Thus, in the wake of Canguilhem, we could understand psychoanalysis as the very possibility which he
imagined: being able to give a definition of the pathological at a psychic level, owing to the
conceptualisation of a qualitative distinction between neurosis and psychosis in psychopathology. Now,
in his thesis Canguilhem resorted to the example of psychopathology to ground his critique of any
quantitative ideal of the pathological, underlining that as it ‟precludes monitoring the relation, which
links a determined disturbance to its supposedly exclusive effect, with sufficient analytical precission.”
(Canguilhem, 1991, p. 50) it allows psychic illness to reveal what remained veiled in somatic medicine:
the primarily qualitative nature of the being-who-is-ill.
Canguilhem thus comes to refer to works, of a phenomenological inclination, by the psychiatrist Eugene
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Minkowski, for whom mental alienation could not be reduced to the veering away from a mean, but
would rather stem from a particular way of being (Canguilhem, 1991). As S. Troubé emphasises,
Canguilhem’s reference to psychiatry inspired by phenomenology tends to underline the definition of
psychic illness as being of the nature of alterity, without explicit connection to an organic cause: ‟it is
this absence, from Canguilhem’s point of view, that allows what was veiled in somatic medicine to be
revealed: the primarily qualitative nature of the being-who-is-ill” (Troublé, 2011, p. 64-79). With its
glaringly obvious inability at the time to define a quantitative norm relative to mental illness, or to
locate it in any specific location of the body, psychopathology serves as a paradigmatic example for
Canguilhem to define the being-who-is-ill as a qualitative entity; an entity that can only be understood
as a whole, as the person who is suffering taken as a singular whole.

Contemporary Neurosciences: the Return of a Quantitative Psychopathology?


These two theses are today undermined by the developments in research in neuroscience in the area of
psychopathology; research where, far from denying any underlying organic causes, ‟objective and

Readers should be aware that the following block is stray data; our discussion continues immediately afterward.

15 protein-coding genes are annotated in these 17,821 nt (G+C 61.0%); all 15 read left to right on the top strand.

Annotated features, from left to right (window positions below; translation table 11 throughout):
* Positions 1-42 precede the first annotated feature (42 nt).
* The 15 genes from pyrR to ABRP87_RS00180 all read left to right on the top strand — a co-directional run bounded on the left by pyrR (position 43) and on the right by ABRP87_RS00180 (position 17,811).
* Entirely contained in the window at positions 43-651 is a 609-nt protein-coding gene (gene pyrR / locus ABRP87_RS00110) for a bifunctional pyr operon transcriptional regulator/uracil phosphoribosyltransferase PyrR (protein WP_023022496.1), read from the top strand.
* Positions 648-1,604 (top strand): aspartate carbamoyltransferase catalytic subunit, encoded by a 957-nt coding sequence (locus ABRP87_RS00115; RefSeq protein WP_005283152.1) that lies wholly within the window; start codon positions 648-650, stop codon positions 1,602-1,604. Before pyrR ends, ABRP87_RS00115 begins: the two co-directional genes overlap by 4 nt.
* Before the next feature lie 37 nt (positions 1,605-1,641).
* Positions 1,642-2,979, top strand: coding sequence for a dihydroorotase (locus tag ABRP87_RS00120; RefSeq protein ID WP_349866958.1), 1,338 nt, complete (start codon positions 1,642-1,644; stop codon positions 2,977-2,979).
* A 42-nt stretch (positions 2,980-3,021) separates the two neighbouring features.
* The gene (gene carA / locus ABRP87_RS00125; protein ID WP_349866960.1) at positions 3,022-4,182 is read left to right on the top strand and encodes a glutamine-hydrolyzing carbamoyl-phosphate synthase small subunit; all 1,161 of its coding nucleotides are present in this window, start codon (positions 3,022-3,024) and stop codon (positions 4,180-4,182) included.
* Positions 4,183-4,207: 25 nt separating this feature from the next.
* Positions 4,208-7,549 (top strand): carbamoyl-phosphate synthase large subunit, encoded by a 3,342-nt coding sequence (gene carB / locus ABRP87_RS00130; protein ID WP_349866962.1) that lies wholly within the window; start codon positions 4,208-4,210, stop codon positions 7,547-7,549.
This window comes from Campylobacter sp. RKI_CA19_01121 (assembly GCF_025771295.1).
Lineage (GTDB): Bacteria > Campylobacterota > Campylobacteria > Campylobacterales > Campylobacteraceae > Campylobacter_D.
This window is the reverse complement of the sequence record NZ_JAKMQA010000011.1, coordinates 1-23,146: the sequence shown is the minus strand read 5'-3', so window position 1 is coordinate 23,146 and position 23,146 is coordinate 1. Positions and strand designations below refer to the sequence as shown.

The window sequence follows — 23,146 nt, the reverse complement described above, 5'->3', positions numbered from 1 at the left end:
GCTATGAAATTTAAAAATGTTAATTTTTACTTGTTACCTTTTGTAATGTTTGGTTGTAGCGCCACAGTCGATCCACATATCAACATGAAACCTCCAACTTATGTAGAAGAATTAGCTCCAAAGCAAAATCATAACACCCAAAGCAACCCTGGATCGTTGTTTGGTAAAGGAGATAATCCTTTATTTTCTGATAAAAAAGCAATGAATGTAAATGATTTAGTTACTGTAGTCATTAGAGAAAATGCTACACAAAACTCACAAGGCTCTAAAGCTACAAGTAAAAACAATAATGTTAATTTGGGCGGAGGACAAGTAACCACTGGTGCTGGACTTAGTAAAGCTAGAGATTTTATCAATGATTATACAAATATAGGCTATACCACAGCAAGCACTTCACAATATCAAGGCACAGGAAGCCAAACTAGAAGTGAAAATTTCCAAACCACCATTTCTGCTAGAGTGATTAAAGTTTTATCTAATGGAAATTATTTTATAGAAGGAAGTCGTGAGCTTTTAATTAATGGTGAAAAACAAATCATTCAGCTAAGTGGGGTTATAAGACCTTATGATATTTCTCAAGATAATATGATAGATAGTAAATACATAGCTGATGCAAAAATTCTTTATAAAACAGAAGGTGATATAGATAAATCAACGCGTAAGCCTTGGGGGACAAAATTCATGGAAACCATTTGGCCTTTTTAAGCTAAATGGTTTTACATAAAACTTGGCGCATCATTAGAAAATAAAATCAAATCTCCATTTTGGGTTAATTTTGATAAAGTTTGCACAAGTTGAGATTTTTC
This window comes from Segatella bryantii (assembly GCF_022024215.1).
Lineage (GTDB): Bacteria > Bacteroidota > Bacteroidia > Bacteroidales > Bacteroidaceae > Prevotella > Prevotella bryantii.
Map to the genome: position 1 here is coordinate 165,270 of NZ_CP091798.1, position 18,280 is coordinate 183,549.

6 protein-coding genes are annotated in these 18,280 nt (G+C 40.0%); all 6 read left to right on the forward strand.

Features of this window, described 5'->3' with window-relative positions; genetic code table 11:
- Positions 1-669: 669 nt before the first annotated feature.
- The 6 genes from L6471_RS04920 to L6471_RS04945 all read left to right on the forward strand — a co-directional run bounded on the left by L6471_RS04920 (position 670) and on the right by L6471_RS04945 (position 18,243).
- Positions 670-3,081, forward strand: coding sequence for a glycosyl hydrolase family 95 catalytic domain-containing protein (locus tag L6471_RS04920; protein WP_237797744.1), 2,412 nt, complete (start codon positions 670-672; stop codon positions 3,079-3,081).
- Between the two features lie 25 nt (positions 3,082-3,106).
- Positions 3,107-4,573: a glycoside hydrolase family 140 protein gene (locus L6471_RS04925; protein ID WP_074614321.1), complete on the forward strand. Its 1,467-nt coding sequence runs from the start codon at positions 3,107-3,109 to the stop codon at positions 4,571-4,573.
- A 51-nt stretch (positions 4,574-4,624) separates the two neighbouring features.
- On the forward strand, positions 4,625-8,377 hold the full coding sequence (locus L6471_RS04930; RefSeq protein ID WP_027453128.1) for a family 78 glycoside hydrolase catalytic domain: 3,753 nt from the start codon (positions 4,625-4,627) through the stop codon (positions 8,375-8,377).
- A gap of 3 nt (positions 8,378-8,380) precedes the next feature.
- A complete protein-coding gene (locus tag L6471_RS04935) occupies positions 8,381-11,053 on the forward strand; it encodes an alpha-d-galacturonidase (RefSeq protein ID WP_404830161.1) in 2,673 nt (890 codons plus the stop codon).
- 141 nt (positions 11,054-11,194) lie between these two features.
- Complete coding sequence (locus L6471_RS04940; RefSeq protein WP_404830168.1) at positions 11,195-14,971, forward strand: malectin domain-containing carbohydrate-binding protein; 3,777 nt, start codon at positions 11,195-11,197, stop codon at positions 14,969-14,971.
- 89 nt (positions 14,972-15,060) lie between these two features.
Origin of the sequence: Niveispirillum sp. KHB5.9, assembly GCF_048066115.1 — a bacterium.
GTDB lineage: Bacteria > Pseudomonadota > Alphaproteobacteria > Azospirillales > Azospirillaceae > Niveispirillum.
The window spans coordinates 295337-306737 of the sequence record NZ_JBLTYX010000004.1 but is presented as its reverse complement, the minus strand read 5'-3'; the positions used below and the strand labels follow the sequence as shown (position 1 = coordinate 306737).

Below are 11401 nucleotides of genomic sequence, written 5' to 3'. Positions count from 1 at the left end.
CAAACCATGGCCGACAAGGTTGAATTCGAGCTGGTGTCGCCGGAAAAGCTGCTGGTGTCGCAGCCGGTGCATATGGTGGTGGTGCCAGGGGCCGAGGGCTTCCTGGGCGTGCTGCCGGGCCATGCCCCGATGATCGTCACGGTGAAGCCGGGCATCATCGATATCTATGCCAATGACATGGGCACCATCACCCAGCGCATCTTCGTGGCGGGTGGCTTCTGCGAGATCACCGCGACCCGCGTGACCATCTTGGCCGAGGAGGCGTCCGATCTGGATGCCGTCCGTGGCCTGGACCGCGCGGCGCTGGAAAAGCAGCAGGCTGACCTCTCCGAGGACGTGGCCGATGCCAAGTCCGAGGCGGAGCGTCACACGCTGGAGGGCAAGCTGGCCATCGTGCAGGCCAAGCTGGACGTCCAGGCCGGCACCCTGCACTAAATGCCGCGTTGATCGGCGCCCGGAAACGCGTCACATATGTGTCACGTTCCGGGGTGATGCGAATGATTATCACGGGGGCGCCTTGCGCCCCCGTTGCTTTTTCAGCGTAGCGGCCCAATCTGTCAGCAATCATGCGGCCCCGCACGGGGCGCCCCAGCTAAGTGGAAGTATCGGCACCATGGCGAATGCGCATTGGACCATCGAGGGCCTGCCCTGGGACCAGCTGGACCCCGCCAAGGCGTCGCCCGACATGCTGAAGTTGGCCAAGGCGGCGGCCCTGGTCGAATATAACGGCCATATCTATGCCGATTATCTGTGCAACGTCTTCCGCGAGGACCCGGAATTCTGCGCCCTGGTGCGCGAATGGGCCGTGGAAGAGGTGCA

quantifiable”, for psychic pathologies, the trend is rather to strive to detect them. Thus we can observe
the re-emergence of a quantitative idea of these pathologies in contemporary neurosciences, in stark
opposition to the essentially phenomenological psychopathology that was Canguilhem’s reference.
Thus, since the introduction of neuroleptics, neurobiological research into schizophrenia tends to
understand this pathology in terms of a dopaminergeric dysfunction, resulting from overactivity of the
dopamine system, and leading to observable hyperdopaminergia in the acute phases and at the onset of
positive symptoms of schizophrenia. This excessive activity has particularly been confirmed by the use of
neuroleptics, of both first and latest generation, that act through the inhibition of dopamine D2
receptors (Stern, 2014).
Similarly, the neurobiological description of depression tends to consider it in quantitative terms, as an
abnormally low level of serotonin in the nervous system. We could interpret this research as a return to
the principles of Broussais, that is to say to a pre-Canguilhem psychopathology, where mental

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psychopathology stemmed from ‟...the excess or lack of excitation in the various tissues above or below
the degree established as the norm.” (Canguilhem, 1991, p. 47-48). Where we could question the causal